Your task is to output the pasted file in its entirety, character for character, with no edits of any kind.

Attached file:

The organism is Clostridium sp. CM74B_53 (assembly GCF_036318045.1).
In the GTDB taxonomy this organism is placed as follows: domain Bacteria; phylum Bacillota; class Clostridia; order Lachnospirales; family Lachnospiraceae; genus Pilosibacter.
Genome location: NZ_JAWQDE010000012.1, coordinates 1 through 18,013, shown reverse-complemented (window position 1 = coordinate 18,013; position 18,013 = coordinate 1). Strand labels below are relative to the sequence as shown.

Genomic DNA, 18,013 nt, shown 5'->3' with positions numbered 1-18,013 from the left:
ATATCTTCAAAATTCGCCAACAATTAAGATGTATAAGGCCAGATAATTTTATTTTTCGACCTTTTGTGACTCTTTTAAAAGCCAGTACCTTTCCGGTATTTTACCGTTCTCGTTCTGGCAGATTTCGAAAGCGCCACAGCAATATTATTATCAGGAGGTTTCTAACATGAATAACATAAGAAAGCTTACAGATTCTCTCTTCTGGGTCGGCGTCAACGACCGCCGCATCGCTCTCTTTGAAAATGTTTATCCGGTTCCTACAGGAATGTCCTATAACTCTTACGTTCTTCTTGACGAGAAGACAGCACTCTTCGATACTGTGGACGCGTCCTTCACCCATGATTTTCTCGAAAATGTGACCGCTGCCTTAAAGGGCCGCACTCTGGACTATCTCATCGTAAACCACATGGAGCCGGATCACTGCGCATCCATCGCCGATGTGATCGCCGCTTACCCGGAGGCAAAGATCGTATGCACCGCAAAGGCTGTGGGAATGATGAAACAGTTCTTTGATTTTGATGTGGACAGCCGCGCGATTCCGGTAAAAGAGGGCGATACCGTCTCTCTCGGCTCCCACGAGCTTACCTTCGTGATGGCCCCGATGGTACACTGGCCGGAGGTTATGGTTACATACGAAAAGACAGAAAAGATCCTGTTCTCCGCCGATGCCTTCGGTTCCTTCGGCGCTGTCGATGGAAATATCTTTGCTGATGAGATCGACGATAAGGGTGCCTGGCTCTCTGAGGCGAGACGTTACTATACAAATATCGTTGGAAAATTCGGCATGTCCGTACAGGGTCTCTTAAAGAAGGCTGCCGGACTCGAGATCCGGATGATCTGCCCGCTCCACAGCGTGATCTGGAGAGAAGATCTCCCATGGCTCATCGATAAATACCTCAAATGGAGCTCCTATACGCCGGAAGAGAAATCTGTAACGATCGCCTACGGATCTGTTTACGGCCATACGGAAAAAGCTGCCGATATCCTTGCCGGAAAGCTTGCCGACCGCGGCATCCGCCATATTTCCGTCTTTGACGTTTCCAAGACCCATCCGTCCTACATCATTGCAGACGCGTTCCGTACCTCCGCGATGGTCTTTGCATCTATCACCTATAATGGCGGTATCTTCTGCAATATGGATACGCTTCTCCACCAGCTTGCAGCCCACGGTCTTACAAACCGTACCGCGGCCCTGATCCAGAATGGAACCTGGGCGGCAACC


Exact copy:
The organism is Clostridium sp. CM74B_53 (assembly GCF_036318045.1).
In the GTDB taxonomy this organism is placed as follows: domain Bacteria; phylum Bacillota; class Clostridia; order Lachnospirales; family Lachnospiraceae; genus Pilosibacter.
Genome location: NZ_JAWQDE010000012.1, coordinates 1 through 18,013, shown reverse-complemented (window position 1 = coordinate 18,013; position 18,013 = coordinate 1). Strand labels below are relative to the sequence as shown.

Genomic DNA, 18,013 nt, shown 5'->3' with positions numbered 1-18,013 from the left:
ATATCTTCAAAATTCGCCAACAATTAAGATGTATAAGGCCAGATAATTTTATTTTTCGACCTTTTGTGACTCTTTTAAAAGCCAGTACCTTTCCGGTATTTTACCGTTCTCGTTCTGGCAGATTTCGAAAGCGCCACAGCAATATTATTATCAGGAGGTTTCTAACATGAATAACATAAGAAAGCTTACAGATTCTCTCTTCTGGGTCGGCGTCAACGACCGCCGCATCGCTCTCTTTGAAAATGTTTATCCGGTTCCTACAGGAATGTCCTATAACTCTTACGTTCTTCTTGACGAGAAGACAGCACTCTTCGATACTGTGGACGCGTCCTTCACCCATGATTTTCTCGAAAATGTGACCGCTGCCTTAAAGGGCCGCACTCTGGACTATCTCATCGTAAACCACATGGAGCCGGATCACTGCGCATCCATCGCCGATGTGATCGCCGCTTACCCGGAGGCAAAGATCGTATGCACCGCAAAGGCTGTGGGAATGATGAAACAGTTCTTTGATTTTGATGTGGACAGCCGCGCGATTCCGGTAAAAGAGGGCGATACCGTCTCTCTCGGCTCCCACGAGCTTACCTTCGTGATGGCCCCGATGGTACACTGGCCGGAGGTTATGGTTACATACGAAAAGACAGAAAAGATCCTGTTCTCCGCCGATGCCTTCGGTTCCTTCGGCGCTGTCGATGGAAATATCTTTGCTGATGAGATCGACGATAAGGGTGCCTGGCTCTCTGAGGCGAGACGTTACTATACAAATATCGTTGGAAAATTCGGCATGTCCGTACAGGGTCTCTTAAAGAAGGCTGCCGGACTCGAGATCCGGATGATCTGCCCGCTCCACAGCGTGATCTGGAGAGAAGATCTCCCATGGCTCATCGATAAATACCTCAAATGGAGCTCCTATACGCCGGAAGAGAAATCTGTAACGATCGCCTACGGATCTGTTTACGGCCATACGGAAAAAGCTGCCGATATCCTTGCCGGAAAGCTTGCCGACCGCGGCATCCGCCATATTTCCGTCTTTGACGTTTCCAAGACCCATCCGTCCTACATCATTGCAGACGCGTTCCGTACCTCCGCGATGGTCTTTGCATCTATCACCTATAATGGCGGTATCTTCTGCAATATGGATACGCTTCTCCACCAGCTTGCAGCCCACGGTCTTACAAACCGTACCGCGGCCCTGATCCAGAATGGAACCTGGGCGGCAACC